upright juniper pruned properlyThe Benefits of Rescuing Plants Poorly Maintained

You have to use your judgement here because sometimes it just doesn’t pay to put in the time and effort. In this particular case the task took me 20 minutes; with a good outcome – well worth it. Once again you have to compare the cost of repair (and the expected results) with replacing the plant.

Also, we all like to see a plant saved if possible and there can be real value there for the ecologically-minded homeowner.  Many customers will really appreciate the effort and professionalism.

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    54 Responses to “How To Prune Upright Junipers”

    1. Andrea Says:

      I have a Blue Arrow Juniper, about 5 feet, planted almost one year ago in Seattle. It was well watered until winter, and is now watered regularly in summer. We had an unusually dry sprung, however, when it was watered only irregularly. A couple months ago, I noticed the two leads at the top were brown (about 3-4 inches). The rest of the tree seems healthy and now the new growth seems uniform over the tree. No sign of pests. Should I simply cut out the brown leaders? (In general I get worried any time the leaders on a tree or plant look compromised.)
      Thanks for your help.

    2. Roger Says:

      Hard to say why the tops died back like that. Let’s assume it’s because the plant was new and not established, and simply more vulnerable to stress (e.g. heat, drought, transplant shock, etc.). And die-back like that can manifest itself well after “the event/circumstance” that caused it.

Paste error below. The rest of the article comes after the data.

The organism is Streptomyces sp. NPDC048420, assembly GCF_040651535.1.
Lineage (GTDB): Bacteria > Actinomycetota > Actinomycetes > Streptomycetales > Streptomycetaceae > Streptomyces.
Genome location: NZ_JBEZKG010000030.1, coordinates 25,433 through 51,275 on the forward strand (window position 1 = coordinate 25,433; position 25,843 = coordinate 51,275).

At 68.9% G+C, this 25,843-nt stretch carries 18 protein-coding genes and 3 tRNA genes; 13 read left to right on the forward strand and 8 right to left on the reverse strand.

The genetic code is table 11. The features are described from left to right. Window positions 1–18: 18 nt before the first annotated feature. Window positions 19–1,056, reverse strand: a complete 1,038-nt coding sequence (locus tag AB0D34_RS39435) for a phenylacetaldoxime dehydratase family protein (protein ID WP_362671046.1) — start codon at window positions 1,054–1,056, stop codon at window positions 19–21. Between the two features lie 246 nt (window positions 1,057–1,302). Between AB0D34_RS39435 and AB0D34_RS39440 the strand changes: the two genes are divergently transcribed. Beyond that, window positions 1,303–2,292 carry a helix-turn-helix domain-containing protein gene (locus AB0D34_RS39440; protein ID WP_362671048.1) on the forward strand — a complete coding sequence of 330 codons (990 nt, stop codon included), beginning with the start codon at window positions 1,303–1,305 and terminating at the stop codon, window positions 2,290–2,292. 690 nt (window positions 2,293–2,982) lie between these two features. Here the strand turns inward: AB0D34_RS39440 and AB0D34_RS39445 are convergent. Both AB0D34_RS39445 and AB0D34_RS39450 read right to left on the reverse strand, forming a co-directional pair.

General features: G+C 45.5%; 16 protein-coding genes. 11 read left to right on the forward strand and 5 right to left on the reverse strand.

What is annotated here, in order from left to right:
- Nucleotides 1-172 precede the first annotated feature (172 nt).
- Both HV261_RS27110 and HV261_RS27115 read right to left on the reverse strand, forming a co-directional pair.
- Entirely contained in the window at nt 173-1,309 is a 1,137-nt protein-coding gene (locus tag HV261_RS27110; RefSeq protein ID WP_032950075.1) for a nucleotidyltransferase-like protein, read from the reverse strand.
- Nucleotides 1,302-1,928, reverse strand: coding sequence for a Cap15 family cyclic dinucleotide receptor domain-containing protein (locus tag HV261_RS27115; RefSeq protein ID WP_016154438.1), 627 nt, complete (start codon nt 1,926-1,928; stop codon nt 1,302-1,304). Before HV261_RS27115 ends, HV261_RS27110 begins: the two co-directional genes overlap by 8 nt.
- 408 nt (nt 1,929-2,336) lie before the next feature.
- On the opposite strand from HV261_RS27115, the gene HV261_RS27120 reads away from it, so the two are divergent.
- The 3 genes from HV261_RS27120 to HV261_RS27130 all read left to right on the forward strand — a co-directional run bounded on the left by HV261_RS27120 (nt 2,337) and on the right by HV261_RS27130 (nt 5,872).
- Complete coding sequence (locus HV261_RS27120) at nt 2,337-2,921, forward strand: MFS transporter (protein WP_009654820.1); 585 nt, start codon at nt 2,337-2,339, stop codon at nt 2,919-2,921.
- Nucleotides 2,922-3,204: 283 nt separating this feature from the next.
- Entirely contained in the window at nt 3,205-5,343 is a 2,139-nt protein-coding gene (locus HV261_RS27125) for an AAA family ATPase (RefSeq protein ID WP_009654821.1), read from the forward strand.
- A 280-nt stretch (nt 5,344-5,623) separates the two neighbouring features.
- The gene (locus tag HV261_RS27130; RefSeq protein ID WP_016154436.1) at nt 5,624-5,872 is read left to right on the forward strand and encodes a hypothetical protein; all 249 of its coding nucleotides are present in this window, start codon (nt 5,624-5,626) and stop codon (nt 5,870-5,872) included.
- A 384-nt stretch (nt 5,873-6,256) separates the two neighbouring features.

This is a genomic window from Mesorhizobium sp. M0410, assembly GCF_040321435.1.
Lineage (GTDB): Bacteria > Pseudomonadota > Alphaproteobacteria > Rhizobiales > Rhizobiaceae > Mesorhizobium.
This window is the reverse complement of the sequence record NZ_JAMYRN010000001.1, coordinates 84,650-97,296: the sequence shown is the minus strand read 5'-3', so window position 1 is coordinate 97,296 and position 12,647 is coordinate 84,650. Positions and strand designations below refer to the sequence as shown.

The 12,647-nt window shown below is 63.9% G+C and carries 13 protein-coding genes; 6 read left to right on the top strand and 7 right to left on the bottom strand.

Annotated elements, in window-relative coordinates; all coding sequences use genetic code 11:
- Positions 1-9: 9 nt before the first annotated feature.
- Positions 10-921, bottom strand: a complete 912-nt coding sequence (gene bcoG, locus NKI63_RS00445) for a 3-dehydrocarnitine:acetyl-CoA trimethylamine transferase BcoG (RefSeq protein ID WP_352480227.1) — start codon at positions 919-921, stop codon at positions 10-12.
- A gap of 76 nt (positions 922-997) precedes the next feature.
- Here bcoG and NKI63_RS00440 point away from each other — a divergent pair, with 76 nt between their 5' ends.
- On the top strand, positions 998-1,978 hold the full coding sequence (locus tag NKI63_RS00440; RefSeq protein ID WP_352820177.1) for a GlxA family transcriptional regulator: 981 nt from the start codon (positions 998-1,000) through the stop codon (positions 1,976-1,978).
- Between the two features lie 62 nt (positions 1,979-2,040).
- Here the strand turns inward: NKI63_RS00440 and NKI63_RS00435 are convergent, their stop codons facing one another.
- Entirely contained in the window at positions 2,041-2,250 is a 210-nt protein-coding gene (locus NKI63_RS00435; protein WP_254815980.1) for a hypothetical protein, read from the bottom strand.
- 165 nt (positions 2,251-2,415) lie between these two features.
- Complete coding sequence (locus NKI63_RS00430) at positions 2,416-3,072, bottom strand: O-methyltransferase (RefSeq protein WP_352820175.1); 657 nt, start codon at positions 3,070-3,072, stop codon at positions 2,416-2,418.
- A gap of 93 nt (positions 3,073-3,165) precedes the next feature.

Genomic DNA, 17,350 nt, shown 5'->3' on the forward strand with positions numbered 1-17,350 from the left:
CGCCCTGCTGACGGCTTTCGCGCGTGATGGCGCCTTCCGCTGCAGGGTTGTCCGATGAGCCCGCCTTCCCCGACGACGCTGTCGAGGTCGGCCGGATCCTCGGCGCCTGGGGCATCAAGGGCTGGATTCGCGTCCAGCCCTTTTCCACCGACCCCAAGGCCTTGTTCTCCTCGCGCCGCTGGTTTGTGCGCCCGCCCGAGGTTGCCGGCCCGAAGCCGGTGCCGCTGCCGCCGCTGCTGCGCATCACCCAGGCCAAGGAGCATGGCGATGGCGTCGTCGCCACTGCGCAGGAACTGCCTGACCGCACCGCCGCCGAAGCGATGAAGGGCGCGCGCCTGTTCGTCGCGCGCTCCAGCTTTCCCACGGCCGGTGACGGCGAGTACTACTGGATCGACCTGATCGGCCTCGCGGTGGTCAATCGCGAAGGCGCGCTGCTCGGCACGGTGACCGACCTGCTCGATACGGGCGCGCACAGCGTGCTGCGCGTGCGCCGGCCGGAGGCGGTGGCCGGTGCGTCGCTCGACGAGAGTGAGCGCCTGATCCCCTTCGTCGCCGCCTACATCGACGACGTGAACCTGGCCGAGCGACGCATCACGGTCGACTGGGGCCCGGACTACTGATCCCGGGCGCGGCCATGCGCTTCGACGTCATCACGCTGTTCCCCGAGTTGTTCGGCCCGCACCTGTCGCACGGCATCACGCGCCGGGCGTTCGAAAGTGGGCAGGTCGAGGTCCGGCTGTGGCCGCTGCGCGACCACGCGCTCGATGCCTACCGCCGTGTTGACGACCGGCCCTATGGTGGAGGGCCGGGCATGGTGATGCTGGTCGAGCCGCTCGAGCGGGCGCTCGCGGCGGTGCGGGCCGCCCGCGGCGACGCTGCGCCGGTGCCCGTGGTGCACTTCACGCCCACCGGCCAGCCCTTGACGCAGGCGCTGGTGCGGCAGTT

Evidently it’s stabilized so that it’s pushing new growth uniformly (except for the top). So yes, I would prune out the dead leads down to live growth. The plant should eventually assume new, dominant lead growth.

    3. cheryl Says:

      I have planted 20 15 gal blue arrow junipers approximately 4′-5′ high in hopes of making a hedge with them. They have been in the ground about 45 days and seem to be doing quite well. I am not sure if I should start shaping them. They have many long limbs and some dead due to transplanting. They have a lot of new growth. I would like to send a photo but not sure on this website if I can? I live in San Jose Ca. and the weather right now is hot and dry. I have the trees on a drip system 3 days a week 15 min. a day.

    4. Roger Says:

      I usually visit new plantings 2-4 weeks after installation to prune out any damaged branches from handling.

      It would be smart to start tip-pruning the longer growing branches. It will make for a much stronger plant, and help prevent this upright juniper from “opening-up” from too long and too heavy branching.

      It’s hard to judge the amount of water with the schedule you mentioned. Drip is a great way to irrigate. These are very drought tolerant plants, so after they’re established (6 mons. – 1 year perhaps) you can reduce watering. In the meantime, check the soil moisture by pushing a thin metal rod or long screwdriver down into the soil. The rod should be slightly moist — not wet.

      You can send a picture with email if you’d like.